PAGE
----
“What the job is all about” is being able to deal with the groups as individuals, he stressed. Asked about potential rock shows in the local area, Ken is hardly optimistic, noting that there is “no site suited for it, that I know about,” citing health facilities and traffic control considerations. “And I certainly have no wish to inflict a “Lake Placid” on my hometown,” he said in reference to the Winter Olympics transportation foul-up at Lake Placid. But, he said, the benefits of staging shows in an area should not be automatically scoffed at by a town’s residents. “People have this fear of rock and roll, as far as what it can do to a town, what with all these people coming in….But, what it can actually do, is bring in a lot in terms of dollars and cents to a town. The benefits are in-calcuable.”

Ken eventually wants to develop his talents as a consultant for the rock music business. That might be one step removed from actually producing a show, but he’s strayed from the rock world, as producer, previously: the Boston Pops and Van Cliburn are among non-rock acts Ken has produced. “What I’d like to do, is parlay what I’ve learned, and learning, in the music business, into the law practice,” he commented. And, music aside, he produced a show on China- Peking arts and crafts at the Grand Mezzanine in the World Trade Center in New York City this past year.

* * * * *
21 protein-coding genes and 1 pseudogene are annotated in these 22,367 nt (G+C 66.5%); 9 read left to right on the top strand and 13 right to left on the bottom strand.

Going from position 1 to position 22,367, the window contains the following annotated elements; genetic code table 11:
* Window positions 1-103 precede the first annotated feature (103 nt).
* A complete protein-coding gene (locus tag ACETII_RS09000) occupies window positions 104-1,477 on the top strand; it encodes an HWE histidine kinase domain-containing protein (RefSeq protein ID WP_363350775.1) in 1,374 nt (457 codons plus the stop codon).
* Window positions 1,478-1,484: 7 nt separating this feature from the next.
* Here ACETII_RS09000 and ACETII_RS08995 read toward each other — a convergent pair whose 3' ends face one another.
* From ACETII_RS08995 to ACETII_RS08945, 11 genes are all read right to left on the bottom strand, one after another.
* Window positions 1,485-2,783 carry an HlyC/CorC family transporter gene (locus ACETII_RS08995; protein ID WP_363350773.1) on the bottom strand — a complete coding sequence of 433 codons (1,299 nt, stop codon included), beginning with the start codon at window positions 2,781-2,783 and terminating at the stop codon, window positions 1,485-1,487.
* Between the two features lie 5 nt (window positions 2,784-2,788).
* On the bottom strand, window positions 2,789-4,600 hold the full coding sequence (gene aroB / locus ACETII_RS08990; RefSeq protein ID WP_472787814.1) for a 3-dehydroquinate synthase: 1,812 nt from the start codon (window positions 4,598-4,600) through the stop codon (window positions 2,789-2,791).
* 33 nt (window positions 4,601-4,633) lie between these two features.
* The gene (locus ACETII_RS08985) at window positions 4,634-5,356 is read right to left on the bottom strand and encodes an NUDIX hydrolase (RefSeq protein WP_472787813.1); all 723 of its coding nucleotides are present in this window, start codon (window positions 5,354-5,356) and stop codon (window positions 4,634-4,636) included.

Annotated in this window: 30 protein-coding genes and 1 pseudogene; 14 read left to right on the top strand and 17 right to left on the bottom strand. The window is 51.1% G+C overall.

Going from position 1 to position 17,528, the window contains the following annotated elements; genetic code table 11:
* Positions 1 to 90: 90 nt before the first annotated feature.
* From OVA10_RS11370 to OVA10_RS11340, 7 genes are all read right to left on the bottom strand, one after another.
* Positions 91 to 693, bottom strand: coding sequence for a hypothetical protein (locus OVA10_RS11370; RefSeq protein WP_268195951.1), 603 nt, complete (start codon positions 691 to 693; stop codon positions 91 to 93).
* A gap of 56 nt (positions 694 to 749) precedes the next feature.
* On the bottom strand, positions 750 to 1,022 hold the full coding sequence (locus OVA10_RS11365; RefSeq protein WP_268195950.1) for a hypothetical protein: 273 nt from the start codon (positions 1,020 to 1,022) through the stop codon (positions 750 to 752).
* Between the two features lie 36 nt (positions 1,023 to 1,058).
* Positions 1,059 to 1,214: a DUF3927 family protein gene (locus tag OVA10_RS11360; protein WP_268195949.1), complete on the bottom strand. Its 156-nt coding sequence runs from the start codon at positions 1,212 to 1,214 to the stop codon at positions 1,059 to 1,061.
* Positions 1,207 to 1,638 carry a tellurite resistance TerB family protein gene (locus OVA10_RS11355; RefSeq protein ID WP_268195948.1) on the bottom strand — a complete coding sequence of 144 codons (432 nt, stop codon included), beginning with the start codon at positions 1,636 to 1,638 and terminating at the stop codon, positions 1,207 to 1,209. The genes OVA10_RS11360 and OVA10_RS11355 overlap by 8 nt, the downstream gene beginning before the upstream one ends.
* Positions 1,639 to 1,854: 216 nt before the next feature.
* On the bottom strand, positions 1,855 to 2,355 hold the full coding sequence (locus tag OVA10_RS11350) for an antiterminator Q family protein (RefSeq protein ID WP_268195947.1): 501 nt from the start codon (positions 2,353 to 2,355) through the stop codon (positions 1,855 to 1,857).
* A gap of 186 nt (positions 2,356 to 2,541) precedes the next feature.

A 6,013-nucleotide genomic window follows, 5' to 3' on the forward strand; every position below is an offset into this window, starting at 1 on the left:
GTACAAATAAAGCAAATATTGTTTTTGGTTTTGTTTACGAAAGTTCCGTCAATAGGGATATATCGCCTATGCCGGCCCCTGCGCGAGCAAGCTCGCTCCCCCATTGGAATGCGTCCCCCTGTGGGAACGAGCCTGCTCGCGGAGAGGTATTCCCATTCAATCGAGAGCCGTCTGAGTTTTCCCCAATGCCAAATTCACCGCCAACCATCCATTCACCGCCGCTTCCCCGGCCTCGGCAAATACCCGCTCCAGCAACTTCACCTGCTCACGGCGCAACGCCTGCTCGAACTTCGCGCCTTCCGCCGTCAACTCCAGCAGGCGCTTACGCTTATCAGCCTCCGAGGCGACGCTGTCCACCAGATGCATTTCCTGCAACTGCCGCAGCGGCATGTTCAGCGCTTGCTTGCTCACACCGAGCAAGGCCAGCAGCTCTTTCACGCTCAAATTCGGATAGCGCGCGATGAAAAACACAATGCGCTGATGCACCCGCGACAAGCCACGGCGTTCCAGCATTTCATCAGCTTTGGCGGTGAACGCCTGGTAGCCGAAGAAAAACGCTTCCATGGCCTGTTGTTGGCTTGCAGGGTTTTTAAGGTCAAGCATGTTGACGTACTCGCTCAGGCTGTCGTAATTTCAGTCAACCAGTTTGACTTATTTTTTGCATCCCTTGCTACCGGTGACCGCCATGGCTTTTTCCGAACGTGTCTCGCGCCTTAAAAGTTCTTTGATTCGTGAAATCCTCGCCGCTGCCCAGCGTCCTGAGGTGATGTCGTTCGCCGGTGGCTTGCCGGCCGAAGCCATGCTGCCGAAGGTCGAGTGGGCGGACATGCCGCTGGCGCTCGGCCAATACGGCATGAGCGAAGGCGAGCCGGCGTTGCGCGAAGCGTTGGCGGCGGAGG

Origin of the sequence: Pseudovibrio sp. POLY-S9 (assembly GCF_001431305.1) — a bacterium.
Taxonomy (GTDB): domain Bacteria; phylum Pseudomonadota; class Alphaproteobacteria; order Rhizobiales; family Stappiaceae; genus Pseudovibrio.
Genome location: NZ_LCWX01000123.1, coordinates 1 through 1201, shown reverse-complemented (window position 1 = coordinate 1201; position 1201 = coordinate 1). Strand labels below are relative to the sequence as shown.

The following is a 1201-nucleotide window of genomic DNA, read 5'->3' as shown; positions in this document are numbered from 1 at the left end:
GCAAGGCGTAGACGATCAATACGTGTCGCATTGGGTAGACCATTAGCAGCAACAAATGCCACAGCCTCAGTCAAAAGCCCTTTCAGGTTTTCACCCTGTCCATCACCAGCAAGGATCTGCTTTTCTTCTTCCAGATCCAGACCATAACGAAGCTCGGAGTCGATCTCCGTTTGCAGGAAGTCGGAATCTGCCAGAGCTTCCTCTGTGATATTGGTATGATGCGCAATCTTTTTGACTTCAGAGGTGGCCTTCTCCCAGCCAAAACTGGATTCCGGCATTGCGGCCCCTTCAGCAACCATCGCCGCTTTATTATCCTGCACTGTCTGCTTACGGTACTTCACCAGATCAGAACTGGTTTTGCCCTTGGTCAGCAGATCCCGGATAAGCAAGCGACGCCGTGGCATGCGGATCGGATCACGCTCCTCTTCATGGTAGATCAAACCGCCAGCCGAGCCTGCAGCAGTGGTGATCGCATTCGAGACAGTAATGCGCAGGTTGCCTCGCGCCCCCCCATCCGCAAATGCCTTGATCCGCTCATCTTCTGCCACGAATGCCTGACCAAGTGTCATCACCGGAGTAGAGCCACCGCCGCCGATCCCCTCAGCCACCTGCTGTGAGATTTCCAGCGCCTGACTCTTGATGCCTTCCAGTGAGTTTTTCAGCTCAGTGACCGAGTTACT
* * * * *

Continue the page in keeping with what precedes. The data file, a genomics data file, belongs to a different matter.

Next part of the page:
“This marked the first time ever that the 20,000 square foot mezzanine has been used for an event such as an exhibit. I negotiated the use of the Grand Mezzanine, and it represented a serious departure from established World Trade Center policy.” Among the tasks of an entertainment producer are designing, installing, and managing systems for security and ushering, concession management, coordinating box office and parking operations, as well as acting as liaison between promoters, site management, talent, and local authorities.

Ken works as producer for Setting Son Productions. He has, he noted, the support of his legal colleagues at the lanelli, Parlin and Gross firm, who realize that “rock and roll is a business, and not a hobby.” The firm allows him “free-form growth.” Besides, “if you spend four years negotiating contracts and the like, it shows” in attorney functions. While he’s excited about a show planned for next October in Worcester, Massachusetts with noted mime Marcel Marceau, Ken reflected on one of his most satisfying shows to date: “The band Cheap Trick had played the night before we had to do a Boston Pops show and we had to build and install a carpeted elevator floor, which means we had about three hours sleep between the shows, and we were exhausted, to say the least. But, at the end of the Pops show, the orchestra had all the people singing along on Christmas songs, and that last ten minutes crystalized complete the satisfaction of being in the business: it was a very special Christmas for the 3,000 people there, and for myself….”